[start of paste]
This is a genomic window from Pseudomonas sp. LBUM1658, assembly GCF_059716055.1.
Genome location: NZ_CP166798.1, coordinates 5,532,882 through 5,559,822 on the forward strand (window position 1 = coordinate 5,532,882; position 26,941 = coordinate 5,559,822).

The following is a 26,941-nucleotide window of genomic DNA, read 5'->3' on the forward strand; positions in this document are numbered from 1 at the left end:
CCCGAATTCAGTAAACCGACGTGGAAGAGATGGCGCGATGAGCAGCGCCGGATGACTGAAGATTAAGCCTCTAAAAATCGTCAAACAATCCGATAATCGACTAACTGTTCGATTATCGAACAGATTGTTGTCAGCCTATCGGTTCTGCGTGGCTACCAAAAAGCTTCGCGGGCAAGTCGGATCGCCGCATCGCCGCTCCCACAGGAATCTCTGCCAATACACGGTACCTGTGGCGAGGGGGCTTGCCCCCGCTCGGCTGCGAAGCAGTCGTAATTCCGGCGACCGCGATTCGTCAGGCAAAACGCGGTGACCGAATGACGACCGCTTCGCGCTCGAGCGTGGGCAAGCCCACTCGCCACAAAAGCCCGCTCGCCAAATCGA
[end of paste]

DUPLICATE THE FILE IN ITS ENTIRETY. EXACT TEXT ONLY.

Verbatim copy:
This is a genomic window from Pseudomonas sp. LBUM1658, assembly GCF_059716055.1.
Genome location: NZ_CP166798.1, coordinates 5,532,882 through 5,559,822 on the forward strand (window position 1 = coordinate 5,532,882; position 26,941 = coordinate 5,559,822).

The following is a 26,941-nucleotide window of genomic DNA, read 5'->3' on the forward strand; positions in this document are numbered from 1 at the left end:
CCCGAATTCAGTAAACCGACGTGGAAGAGATGGCGCGATGAGCAGCGCCGGATGACTGAAGATTAAGCCTCTAAAAATCGTCAAACAATCCGATAATCGACTAACTGTTCGATTATCGAACAGATTGTTGTCAGCCTATCGGTTCTGCGTGGCTACCAAAAAGCTTCGCGGGCAAGTCGGATCGCCGCATCGCCGCTCCCACAGGAATCTCTGCCAATACACGGTACCTGTGGCGAGGGGGCTTGCCCCCGCTCGGCTGCGAAGCAGTCGTAATTCCGGCGACCGCGATTCGTCAGGCAAAACGCGGTGACCGAATGACGACCGCTTCGCGCTCGAGCGTGGGCAAGCCCACTCGCCACAAAAGCCCGCTCGCCAAATCGA